The objective of this study was the evaluation of the clinical and neurophysiological effects of intensive robot-assisted hand therapy compared to intensive occupational therapy in the chronic recovery phase after stroke.
50 patients with a first-ever stroke occurred at least six months before, were enrolled and randomised into two groups. The experimental group was provided with the Amadeo™ hand training (AHT), whereas the control group underwent occupational therapist-guided conventional hand training (CHT). Both of the groups received 40 hand training sessions (robotic and conventional, respectively) of 45 min each, 5 times a week, for 8 consecutive weeks. All of the participants underwent a clinical and electrophysiological assessment (task-related coherence, TRCoh, and short-latency afferent inhibition, SAI) at baseline and after the completion of the training.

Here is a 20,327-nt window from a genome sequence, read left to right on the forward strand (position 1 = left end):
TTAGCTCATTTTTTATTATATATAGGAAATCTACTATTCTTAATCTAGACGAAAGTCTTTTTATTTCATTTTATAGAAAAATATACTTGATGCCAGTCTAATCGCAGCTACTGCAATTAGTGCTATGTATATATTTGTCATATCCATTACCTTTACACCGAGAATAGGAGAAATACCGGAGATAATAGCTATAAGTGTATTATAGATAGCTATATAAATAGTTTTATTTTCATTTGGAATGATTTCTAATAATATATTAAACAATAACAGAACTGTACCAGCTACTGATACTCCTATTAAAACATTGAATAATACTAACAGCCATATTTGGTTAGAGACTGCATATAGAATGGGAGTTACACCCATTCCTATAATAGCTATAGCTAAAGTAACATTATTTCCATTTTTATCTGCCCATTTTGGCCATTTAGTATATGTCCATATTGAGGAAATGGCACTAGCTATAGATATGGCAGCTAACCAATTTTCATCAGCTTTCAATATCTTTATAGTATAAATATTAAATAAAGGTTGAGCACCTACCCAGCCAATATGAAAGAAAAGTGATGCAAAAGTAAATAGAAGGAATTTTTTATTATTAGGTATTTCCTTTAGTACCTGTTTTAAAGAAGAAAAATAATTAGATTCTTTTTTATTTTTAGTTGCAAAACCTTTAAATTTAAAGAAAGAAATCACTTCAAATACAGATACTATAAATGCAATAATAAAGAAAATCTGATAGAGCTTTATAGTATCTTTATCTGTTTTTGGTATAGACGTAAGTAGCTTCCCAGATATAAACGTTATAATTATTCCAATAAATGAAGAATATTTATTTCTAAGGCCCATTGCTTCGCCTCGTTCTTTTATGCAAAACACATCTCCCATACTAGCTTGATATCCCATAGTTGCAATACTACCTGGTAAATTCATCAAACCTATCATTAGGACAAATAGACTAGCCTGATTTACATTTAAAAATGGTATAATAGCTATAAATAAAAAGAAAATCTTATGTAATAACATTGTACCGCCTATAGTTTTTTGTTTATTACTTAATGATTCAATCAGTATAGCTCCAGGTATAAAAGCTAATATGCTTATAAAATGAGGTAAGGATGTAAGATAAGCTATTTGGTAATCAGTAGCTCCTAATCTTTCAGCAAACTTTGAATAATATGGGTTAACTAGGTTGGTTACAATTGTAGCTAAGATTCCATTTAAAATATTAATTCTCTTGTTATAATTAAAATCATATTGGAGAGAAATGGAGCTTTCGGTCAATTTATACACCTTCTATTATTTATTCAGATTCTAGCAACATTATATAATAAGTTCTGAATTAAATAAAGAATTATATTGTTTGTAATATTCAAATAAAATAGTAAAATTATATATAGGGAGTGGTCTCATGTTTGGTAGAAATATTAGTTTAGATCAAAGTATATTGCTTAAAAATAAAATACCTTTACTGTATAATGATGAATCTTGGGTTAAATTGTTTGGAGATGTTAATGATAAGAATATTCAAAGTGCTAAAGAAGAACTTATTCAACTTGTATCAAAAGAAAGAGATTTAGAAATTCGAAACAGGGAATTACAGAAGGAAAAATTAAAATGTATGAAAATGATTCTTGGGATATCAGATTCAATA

The AHT group presented improvements in both of the primary outcomes (Fugl-Meyer Assessment for of Upper Extremity and the Nine-Hole Peg Test) greater than CHT (both p < 0.001). These results were paralleled by a larger increase in the frontoparietal TRCoh in the AHT than in the CHT group (p < 0.001) and a greater rebalance between the SAI of both the hemispheres (p < 0.001).
These data suggest a wider remodelling of sensorimotor plasticity and interhemispheric inhibition between sensorimotor cortices in the AHT compared to the CHT group.
These results provide neurophysiological support for the therapeutic impact of intensive robot-assisted treatment on hand function recovery in individuals with chronic stroke.